‘CAA won’t take away anybody’s citizenship’, Modi-Shah unexpectedly backed by Kapil Sibal

The Congress party virtually made an abrupt and complete reversal of attitude on the Citizenship Amendment Act (CAA) with a remark in the Rajya Sabha by saying that the recently updated citizenship law “is not anti-Muslim”. On discussing the Delhi violence in the Rajya Sabha on Thursday, senior Congress leader and former law minister Kapil Sibal said, “We never said CAA will take anybody’s citizenship.”

Kapil Sibal made this remark to Home Minister Amit Shah’s reply on an argument on the Delhi riots in the Upper House.

Shah also said that the Bharatiya Janata Party’s stand on the Delhi riots was it was a planned conspiracy and continued to say that the hate speech from many leaders of the Opposition caused fear that eventually led to violence in the country’s capital.

Shah went on to assert that the terms of the Citizenship Amendment Act was such that it will not take away anyone’s citizenship. He said that it is the Opposition leaders those are spreading misinformation regarding the CAA which is further instilling fear in the minds of minorities especially among Muslims. The Muslims are now living in a fear that one day their citizenship too will be snatched away. “Show me one clause in the CAA which says anyone’s citizenship will be taken away,” Shah said. To this statement Sibal replied, “Home Minister, nobody is saying that CAA will snatch anyone’s citizenship. We are not saying so.” The government benches reacted to this in an uproar.

Earlier in the day, Sibal had criticized the Center and questioned the Home Minister about why FIRs were not registered against those who delivered hate speeches in Delhi that sought to incite communal violence.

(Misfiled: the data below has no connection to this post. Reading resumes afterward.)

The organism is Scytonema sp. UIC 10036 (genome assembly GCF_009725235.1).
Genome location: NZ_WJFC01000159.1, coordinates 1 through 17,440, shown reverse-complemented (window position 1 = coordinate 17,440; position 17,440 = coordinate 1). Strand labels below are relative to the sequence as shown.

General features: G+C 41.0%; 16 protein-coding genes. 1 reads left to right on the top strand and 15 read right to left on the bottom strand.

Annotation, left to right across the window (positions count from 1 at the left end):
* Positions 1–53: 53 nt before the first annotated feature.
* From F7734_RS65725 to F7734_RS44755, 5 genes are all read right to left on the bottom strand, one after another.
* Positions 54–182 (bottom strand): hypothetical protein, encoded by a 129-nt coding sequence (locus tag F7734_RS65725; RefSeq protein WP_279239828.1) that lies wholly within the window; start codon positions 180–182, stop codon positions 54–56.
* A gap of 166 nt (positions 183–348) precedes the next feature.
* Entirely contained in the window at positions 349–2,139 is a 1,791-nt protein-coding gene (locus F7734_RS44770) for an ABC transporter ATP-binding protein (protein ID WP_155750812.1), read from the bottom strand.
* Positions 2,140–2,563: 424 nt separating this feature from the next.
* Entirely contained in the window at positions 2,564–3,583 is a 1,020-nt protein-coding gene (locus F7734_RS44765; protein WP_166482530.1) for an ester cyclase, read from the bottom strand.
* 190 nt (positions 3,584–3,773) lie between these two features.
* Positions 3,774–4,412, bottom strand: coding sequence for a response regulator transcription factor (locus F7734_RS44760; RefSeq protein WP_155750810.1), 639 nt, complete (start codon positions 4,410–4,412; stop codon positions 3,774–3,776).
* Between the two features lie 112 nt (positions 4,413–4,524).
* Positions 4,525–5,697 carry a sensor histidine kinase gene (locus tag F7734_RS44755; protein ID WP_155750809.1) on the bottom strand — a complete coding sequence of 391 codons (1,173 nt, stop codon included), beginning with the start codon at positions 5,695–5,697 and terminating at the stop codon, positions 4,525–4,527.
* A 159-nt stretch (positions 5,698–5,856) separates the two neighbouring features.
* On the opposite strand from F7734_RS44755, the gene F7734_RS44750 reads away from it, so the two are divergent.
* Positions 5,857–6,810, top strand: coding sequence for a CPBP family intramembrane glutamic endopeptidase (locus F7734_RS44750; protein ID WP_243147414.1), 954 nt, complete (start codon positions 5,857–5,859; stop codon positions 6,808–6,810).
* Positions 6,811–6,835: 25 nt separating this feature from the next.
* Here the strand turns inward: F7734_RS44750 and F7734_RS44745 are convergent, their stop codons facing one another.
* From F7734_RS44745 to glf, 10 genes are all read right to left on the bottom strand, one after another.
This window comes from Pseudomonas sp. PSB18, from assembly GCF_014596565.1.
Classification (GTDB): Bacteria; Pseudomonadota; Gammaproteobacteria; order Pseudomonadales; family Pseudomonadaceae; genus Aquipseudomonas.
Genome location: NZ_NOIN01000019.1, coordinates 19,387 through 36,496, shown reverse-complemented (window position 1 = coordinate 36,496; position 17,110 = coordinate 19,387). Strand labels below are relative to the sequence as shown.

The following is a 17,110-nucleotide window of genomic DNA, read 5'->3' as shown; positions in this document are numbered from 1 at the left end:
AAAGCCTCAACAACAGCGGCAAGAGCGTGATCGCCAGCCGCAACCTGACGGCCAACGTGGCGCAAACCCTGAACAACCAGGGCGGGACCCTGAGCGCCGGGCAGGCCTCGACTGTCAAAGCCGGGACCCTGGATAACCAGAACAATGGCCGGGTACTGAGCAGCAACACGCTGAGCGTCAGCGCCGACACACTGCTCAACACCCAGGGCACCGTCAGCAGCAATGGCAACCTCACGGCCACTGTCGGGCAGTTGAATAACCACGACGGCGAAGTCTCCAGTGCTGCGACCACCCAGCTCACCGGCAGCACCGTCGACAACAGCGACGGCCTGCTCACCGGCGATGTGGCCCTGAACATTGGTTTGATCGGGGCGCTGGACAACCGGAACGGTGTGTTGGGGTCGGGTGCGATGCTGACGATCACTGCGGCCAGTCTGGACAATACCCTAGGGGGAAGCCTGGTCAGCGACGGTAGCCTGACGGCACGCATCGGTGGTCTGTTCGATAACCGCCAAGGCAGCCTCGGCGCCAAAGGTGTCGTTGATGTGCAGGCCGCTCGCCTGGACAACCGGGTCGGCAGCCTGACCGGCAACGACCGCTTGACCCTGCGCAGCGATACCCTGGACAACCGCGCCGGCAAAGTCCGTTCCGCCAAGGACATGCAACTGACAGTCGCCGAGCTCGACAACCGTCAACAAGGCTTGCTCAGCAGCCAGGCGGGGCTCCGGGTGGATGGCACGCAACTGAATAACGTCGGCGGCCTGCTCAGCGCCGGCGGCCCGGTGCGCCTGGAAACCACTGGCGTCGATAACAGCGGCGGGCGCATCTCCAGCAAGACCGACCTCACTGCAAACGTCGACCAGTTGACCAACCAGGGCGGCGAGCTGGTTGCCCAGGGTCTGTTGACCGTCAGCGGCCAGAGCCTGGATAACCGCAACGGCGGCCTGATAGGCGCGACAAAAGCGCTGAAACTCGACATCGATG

There was great political and communal unrest in Delhi between agitators and the police on December 11 when the CAA was passed in both houses of Parliament. This move sparked protests across the country too. The narrative behind all the political protests happening in the country is that while coupling the CAA with the NRC and NPR it will deprive the Muslims of their citizenship

In the Rajya Sabha, Sibal also told Shah the NPR was the real problem and not the CAA. “When NPR will be undertaken, there will be 10 additional questions (as opposed to 2010 format). When the enumerator, a representative of the state government, will go and ask them… and then put a ‘D’ (doubtful) in front of their names… then an inquiry will begin.. And this is not just against Muslims, it is against the poor, Dalit and everyone,” Sibal said.

Finally, Sibal’s comments were immediately clarified by the Home minister who said that no documents will be sought during the implementation of the NPR and that no one would be marked as doubtful.